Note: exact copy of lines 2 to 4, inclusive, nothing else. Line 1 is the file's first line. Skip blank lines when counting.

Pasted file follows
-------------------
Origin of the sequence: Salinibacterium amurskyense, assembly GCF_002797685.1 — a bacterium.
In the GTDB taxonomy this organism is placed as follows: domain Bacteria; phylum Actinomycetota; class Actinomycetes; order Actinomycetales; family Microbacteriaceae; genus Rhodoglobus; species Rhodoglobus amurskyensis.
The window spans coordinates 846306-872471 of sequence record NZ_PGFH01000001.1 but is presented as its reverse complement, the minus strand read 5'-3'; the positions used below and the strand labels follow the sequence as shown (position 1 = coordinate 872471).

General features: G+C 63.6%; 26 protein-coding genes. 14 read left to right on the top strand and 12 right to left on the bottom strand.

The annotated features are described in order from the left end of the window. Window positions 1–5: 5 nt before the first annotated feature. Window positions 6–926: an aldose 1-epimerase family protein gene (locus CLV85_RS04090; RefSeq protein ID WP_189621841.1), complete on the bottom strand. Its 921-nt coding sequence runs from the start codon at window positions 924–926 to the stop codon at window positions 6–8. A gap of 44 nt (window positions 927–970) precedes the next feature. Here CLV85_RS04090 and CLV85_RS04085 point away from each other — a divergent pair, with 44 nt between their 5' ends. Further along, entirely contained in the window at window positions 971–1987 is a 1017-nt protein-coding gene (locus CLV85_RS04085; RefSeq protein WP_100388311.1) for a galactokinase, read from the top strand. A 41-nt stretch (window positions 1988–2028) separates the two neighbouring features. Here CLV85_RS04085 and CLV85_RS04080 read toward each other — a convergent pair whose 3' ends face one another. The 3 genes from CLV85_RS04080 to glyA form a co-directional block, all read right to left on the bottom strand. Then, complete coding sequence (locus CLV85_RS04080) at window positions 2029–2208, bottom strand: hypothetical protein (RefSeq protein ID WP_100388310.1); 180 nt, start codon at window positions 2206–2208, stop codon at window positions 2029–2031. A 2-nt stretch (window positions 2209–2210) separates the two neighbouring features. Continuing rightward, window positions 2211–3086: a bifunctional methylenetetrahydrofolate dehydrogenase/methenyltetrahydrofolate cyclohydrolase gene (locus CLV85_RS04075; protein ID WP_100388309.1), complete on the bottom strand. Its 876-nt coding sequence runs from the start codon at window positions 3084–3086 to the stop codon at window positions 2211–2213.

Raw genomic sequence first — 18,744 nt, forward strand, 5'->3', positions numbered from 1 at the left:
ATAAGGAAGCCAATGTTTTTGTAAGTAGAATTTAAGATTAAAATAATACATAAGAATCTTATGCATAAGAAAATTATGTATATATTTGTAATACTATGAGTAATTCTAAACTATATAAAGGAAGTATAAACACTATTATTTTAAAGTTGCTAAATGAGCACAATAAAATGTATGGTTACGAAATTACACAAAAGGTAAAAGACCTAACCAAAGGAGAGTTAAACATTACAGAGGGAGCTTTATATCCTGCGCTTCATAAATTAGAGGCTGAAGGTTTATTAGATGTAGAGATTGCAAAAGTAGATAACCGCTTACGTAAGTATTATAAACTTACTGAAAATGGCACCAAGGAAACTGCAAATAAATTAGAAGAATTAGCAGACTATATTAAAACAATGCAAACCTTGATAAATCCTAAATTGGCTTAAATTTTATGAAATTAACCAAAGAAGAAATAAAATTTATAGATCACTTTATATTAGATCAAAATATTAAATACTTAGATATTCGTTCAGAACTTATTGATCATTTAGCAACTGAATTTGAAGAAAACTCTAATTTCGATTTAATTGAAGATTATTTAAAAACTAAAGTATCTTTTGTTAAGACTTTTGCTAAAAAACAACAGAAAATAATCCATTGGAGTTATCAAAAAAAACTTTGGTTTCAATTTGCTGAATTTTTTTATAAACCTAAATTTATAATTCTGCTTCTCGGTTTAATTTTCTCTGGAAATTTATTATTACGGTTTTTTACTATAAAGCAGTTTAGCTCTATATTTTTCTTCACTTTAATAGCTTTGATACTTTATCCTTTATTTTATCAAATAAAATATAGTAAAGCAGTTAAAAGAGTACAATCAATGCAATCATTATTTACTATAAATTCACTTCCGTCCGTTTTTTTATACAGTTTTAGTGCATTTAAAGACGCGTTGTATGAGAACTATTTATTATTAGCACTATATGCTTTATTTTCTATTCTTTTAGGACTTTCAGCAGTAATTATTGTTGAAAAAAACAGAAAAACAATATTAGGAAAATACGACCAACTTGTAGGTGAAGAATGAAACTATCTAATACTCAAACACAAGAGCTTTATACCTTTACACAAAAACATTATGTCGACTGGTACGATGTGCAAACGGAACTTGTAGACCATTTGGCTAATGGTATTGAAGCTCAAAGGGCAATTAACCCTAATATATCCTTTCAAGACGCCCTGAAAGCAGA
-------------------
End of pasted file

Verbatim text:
In the GTDB taxonomy this organism is placed as follows: domain Bacteria; phylum Actinomycetota; class Actinomycetes; order Actinomycetales; family Microbacteriaceae; genus Rhodoglobus; species Rhodoglobus amurskyensis.
The window spans coordinates 846306-872471 of sequence record NZ_PGFH01000001.1 but is presented as its reverse complement, the minus strand read 5'-3'; the positions used below and the strand labels follow the sequence as shown (position 1 = coordinate 872471).

General features: G+C 63.6%; 26 protein-coding genes. 14 read left to right on the top strand and 12 right to left on the bottom strand.